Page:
Campaign: Postal strikes
Agency: Bygraves Bushell Valladares and Sheldon, and in-house
Spana is a UK charity that aims to save the lives of working animals abroad. Many of the charity's supporters are over 60 and support the charity by posting cheques.
When the postal strikes began in late October, Spana was concerned this income stream would be badly affected. So it created the advert within 24 hours and placed it in the Daily Mail and The Daily Telegraph on the first two days of the strikes.
Why this approach?
"The last thing we needed was for our supporters to lose confidence in the way they sent their cheques to us," says Philippa Ireland, head of communications at the charity. "We wanted to tell people there were other ways of supporting us."
Ireland says the charity felt it had to take a strong line. "Our adverts are often tough, because we are trying to get a tough message across," she says. But she says the charity was not attempting to take a political stance on the postal strikes. "We didn't think, 'let's have a pop at the Post Office'," she says.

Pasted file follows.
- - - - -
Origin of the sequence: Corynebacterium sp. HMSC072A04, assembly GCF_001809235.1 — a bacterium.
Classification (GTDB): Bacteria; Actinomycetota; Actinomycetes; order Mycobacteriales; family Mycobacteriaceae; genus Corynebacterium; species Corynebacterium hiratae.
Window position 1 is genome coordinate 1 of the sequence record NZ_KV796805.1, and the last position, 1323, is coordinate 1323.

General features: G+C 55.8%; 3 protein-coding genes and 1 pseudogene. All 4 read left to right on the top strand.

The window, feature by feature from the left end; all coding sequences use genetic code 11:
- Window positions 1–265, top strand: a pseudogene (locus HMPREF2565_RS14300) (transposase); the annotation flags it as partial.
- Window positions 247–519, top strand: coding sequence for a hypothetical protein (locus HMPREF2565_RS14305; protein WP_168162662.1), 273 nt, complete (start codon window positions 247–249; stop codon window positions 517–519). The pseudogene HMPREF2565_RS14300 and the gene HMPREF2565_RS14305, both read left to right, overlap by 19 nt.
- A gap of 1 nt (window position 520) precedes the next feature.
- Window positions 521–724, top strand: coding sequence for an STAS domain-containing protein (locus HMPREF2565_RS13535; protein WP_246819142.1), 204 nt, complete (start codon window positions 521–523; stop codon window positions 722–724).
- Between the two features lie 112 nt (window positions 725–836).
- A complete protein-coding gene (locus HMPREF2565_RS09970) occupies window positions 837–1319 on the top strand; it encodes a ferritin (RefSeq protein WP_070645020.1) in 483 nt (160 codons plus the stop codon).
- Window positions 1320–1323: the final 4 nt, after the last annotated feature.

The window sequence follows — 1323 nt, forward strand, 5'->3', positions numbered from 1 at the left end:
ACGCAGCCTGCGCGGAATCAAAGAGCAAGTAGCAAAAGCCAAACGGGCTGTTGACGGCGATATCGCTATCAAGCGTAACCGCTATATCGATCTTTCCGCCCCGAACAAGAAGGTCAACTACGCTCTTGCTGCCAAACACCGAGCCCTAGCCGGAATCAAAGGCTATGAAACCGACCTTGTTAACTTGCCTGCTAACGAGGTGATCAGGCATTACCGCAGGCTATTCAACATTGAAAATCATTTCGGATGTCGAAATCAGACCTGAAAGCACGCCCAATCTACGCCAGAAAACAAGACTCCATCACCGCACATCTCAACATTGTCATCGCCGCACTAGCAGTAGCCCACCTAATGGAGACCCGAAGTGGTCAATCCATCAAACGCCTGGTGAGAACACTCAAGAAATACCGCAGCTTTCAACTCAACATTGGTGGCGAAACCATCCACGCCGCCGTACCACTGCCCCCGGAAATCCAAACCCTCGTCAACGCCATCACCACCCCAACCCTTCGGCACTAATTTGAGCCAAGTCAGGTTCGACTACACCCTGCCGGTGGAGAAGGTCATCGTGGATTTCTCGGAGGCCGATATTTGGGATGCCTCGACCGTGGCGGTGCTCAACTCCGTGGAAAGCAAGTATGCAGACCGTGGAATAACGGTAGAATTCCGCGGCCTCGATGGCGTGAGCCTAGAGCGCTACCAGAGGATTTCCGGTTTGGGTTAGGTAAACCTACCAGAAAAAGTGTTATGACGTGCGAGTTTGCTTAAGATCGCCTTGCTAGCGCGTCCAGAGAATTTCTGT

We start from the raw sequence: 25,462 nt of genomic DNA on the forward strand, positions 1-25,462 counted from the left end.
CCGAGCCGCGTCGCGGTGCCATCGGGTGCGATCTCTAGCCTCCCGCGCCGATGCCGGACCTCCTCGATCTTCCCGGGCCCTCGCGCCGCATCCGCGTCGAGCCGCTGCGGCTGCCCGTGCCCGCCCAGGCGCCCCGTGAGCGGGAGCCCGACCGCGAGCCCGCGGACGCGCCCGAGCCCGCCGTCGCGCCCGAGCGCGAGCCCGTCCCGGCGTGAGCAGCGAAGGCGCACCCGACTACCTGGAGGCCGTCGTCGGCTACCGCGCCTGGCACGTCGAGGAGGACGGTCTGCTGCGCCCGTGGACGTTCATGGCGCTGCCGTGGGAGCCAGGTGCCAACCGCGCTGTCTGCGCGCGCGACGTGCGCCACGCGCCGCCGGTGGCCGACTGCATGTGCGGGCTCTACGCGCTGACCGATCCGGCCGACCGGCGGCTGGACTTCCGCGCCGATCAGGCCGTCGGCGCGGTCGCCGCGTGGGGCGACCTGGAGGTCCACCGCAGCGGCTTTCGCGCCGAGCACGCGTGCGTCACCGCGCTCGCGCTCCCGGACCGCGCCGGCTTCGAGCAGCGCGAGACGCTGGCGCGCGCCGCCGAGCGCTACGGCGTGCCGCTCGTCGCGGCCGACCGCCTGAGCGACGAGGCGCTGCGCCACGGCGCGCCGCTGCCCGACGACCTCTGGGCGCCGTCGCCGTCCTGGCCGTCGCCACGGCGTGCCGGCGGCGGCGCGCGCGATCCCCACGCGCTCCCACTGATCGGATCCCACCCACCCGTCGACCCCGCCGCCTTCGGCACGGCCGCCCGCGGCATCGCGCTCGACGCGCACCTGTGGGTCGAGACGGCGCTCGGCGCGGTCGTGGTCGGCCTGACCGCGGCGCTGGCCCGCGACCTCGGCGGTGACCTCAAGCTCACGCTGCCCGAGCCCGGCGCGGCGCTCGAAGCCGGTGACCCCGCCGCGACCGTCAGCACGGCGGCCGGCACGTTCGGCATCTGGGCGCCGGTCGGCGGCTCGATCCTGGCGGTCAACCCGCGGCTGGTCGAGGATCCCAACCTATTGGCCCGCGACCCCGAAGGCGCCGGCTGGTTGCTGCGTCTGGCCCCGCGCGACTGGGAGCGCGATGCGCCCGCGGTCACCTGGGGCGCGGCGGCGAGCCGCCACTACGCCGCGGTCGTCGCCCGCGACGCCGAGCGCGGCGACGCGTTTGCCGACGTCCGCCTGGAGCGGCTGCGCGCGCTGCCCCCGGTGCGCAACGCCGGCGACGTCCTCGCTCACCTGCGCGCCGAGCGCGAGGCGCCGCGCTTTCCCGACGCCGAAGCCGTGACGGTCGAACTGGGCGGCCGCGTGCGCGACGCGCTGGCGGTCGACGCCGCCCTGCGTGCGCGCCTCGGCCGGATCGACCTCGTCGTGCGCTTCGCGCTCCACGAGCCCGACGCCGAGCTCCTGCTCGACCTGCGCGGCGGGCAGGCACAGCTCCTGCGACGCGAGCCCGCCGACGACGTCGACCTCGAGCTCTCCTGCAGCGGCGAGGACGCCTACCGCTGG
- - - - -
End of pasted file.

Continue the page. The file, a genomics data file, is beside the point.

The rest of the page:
Simon Pope, director of communications at the charity, says: "It's a play on words. It has nothing to do with the rights and wrongs of the strike."
The campaign cost £7,150 and has so far generated £3,000 in donations and recruited 105 new supporters. But Ireland says the charity will recoup the full cost in lifetime value. "If these new supporters leave legacies to us, the charity will benefit enormously," she says. "We shouldn't take a short-term approach."
EXPERT VIEW, Steve Lynch, Head of creative, TW Cat
Spana's fantastic work with animals around the world is poorly served by this advert.
Its implication - that striking postmen are killing donkeys - is spurious. Alarmingly, the text below the image (not shown) discusses animals "weighed down by heavy loads, working from dawn to dusk".
Is this a genuine failure to see the parallel with posties, or is somebody taking the mickey? It makes support for Spana dependent on an entirely unrelated proposition: opposition to the postal strike.
There's no reason why charities shouldn't highlight how the strike affects their income, but by blatantly choosing sides in the dispute this advert crosses a line. The call to action, "help us to beat the strike", has no place in a fundraising advert.
2 out of 10